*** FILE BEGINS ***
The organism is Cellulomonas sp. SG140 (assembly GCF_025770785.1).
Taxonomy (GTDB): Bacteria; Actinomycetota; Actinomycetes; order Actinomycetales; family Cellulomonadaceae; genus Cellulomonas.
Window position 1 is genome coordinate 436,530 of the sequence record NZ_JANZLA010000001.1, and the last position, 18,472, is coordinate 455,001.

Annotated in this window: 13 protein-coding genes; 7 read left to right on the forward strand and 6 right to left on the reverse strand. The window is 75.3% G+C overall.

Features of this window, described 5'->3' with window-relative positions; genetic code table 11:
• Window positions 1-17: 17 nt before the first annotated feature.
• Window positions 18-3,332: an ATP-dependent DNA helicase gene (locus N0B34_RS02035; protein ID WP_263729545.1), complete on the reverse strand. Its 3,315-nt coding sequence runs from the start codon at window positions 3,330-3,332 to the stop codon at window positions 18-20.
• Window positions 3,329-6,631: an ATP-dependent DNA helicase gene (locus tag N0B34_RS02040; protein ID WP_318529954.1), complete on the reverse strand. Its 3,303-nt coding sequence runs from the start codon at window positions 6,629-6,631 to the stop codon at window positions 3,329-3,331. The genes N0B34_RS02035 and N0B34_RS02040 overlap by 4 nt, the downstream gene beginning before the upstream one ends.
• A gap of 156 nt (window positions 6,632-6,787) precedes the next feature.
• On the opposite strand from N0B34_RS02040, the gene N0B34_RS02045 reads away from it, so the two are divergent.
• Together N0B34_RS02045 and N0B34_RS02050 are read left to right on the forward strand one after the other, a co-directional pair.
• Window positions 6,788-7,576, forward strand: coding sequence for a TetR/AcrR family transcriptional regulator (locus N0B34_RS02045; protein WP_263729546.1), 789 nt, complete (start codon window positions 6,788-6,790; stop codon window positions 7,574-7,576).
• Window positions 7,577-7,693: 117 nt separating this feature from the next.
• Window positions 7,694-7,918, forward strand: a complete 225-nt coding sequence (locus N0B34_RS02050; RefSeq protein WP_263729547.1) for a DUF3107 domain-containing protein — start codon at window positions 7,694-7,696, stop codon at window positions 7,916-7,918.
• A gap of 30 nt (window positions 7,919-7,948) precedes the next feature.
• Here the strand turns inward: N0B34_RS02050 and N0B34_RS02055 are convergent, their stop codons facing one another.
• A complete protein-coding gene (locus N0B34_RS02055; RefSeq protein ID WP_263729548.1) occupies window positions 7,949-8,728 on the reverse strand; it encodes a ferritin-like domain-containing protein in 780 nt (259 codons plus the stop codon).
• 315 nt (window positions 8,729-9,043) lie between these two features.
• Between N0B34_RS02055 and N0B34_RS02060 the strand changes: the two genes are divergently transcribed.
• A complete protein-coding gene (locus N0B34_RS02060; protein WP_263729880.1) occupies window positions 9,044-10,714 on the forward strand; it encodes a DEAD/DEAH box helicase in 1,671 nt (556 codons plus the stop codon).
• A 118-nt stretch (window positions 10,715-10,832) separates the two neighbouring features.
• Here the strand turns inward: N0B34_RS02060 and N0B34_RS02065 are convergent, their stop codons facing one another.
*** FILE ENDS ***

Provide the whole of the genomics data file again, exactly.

The organism is Cellulomonas sp. SG140 (assembly GCF_025770785.1).
Taxonomy (GTDB): Bacteria; Actinomycetota; Actinomycetes; order Actinomycetales; family Cellulomonadaceae; genus Cellulomonas.
Window position 1 is genome coordinate 436,530 of the sequence record NZ_JANZLA010000001.1, and the last position, 18,472, is coordinate 455,001.

Annotated in this window: 13 protein-coding genes; 7 read left to right on the forward strand and 6 right to left on the reverse strand. The window is 75.3% G+C overall.

Features of this window, described 5'->3' with window-relative positions; genetic code table 11:
• Window positions 1-17: 17 nt before the first annotated feature.
• Window positions 18-3,332: an ATP-dependent DNA helicase gene (locus N0B34_RS02035; protein ID WP_263729545.1), complete on the reverse strand. Its 3,315-nt coding sequence runs from the start codon at window positions 3,330-3,332 to the stop codon at window positions 18-20.
• Window positions 3,329-6,631: an ATP-dependent DNA helicase gene (locus tag N0B34_RS02040; protein ID WP_318529954.1), complete on the reverse strand. Its 3,303-nt coding sequence runs from the start codon at window positions 6,629-6,631 to the stop codon at window positions 3,329-3,331. The genes N0B34_RS02035 and N0B34_RS02040 overlap by 4 nt, the downstream gene beginning before the upstream one ends.
• A gap of 156 nt (window positions 6,632-6,787) precedes the next feature.
• On the opposite strand from N0B34_RS02040, the gene N0B34_RS02045 reads away from it, so the two are divergent.
• Together N0B34_RS02045 and N0B34_RS02050 are read left to right on the forward strand one after the other, a co-directional pair.
• Window positions 6,788-7,576, forward strand: coding sequence for a TetR/AcrR family transcriptional regulator (locus N0B34_RS02045; protein WP_263729546.1), 789 nt, complete (start codon window positions 6,788-6,790; stop codon window positions 7,574-7,576).
• Window positions 7,577-7,693: 117 nt separating this feature from the next.
• Window positions 7,694-7,918, forward strand: a complete 225-nt coding sequence (locus N0B34_RS02050; RefSeq protein WP_263729547.1) for a DUF3107 domain-containing protein — start codon at window positions 7,694-7,696, stop codon at window positions 7,916-7,918.
• A gap of 30 nt (window positions 7,919-7,948) precedes the next feature.
• Here the strand turns inward: N0B34_RS02050 and N0B34_RS02055 are convergent, their stop codons facing one another.
• A complete protein-coding gene (locus N0B34_RS02055; RefSeq protein ID WP_263729548.1) occupies window positions 7,949-8,728 on the reverse strand; it encodes a ferritin-like domain-containing protein in 780 nt (259 codons plus the stop codon).
• 315 nt (window positions 8,729-9,043) lie between these two features.
• Between N0B34_RS02055 and N0B34_RS02060 the strand changes: the two genes are divergently transcribed.
• A complete protein-coding gene (locus N0B34_RS02060; protein WP_263729880.1) occupies window positions 9,044-10,714 on the forward strand; it encodes a DEAD/DEAH box helicase in 1,671 nt (556 codons plus the stop codon).
• A 118-nt stretch (window positions 10,715-10,832) separates the two neighbouring features.
• Here the strand turns inward: N0B34_RS02060 and N0B34_RS02065 are convergent, their stop codons facing one another.